You can save money and get the best deals by purchasing beef, poultry, and seafood when it is in-season. Learn How to Buy Meat in Season with these useful tips.
If you are a bargain grocery shopper, you are probably well aware of the idea that produce has a season. You probably also know that the best way to save on groceries is to cook in-season as well. What you might not be aware of is that meat actually has a season, too. It’s true! While it may seem that meat prices don’t fluctuate a lot or at least enough to notice, meat prices do go up and down during the year. It’s in your best interest to shop what is in season in order to save the most money and get the best quality. Here are some helpful tips on How to Buy Meat in Season and make it work for you.
How to Buy Meat in Season
First, it helps to be aware of when meat is in-season by the type of meat. Here is a short list of when the most popular meats are in season:
Chicken– To get the very best prices on chicken, look for them in the late spring and early summer.
Turkey– Turkey is at it’s very best price in the fall, along with duck. A couple of weeks before Thanksgiving you should find them priced the lowest.
Beef– Beef is the lowest price at this time of year, usually in the early fall.
Pork– Just like beef, pork is best in the fall for whole pork and uncured such as pork chops. In the winter, you will find the best prices on cured ham and bacon.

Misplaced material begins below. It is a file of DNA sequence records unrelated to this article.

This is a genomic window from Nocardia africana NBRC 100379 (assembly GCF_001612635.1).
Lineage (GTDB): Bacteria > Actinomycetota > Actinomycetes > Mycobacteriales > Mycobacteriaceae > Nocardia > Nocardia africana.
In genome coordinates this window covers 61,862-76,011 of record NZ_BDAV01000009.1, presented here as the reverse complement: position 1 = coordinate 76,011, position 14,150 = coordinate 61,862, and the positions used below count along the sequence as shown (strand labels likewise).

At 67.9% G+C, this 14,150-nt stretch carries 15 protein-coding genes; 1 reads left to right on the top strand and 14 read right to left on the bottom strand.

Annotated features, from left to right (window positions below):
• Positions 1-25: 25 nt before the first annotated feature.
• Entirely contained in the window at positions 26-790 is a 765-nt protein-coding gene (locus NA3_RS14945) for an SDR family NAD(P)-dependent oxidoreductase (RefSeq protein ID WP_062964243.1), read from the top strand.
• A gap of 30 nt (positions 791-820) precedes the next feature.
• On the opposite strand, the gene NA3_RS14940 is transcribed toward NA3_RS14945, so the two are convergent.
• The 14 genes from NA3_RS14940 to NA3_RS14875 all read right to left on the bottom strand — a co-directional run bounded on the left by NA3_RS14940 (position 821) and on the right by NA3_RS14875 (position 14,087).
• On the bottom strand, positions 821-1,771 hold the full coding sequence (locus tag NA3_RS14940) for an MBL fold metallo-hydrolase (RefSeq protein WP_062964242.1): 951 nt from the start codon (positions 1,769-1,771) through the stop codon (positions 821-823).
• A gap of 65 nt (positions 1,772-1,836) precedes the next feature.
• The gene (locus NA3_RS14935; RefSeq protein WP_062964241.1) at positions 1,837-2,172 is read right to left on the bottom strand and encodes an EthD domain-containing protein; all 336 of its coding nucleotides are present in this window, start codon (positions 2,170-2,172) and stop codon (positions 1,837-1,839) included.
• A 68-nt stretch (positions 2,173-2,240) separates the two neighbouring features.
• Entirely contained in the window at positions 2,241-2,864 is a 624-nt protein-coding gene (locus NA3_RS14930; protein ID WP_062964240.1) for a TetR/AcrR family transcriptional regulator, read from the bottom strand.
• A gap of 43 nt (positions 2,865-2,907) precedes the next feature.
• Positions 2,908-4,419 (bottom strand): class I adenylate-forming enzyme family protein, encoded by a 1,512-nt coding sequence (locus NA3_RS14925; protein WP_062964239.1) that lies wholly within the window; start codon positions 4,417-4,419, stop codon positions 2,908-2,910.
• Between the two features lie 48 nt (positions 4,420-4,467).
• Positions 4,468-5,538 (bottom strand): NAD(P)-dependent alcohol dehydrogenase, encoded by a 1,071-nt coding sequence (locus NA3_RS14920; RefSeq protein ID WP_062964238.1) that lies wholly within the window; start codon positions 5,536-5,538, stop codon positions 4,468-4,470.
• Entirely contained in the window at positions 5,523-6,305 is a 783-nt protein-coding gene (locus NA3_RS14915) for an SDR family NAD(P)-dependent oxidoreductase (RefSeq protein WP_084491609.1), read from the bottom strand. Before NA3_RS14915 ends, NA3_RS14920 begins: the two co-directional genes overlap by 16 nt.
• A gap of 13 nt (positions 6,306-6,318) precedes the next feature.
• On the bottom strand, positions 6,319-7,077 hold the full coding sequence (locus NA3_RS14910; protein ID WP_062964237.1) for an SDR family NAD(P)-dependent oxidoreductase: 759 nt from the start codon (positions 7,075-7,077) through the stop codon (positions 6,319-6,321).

Fish and Seafood– This can be tricky depending on what kind of fish or seafood you are looking for. In general, prices vary by your location. Even though location is largely a factor in when fish and seafood is in-season, there are some varieties that are almost the same everywhere. For instance, sockeye salmon is best between May and September. The best policy is to check local charts in your area.
Dairy and Eggs– Although not a meat, dairy, and eggs have a season as well and that is in the spring.
Here are some tips for storing and using in-season meat:
If you have the room, buy in bulk when you see a great price. Most meat can be frozen up to 3 months, although some like whole chickens and turkeys can be frozen for up to a year. Cooked meat can be frozen for up to 6 months.
Cook meat in batches as soon as you get home for easier storage in the freezer. You can cook it in a way that makes sense for your dishes and recipes such as shredded, cubed, or sliced.
If you can’t cook it right away, take it out of the package and at least store in meal sized portions in the freezer. It will be much easier when it comes time to cook and you don’t have to deal with a huge package of meat you can’t use up in one meal.
Never refreeze raw meat. There is too much risk to refreezing raw meat as it can make you very sick. If you find you must refreeze meat, cook it first.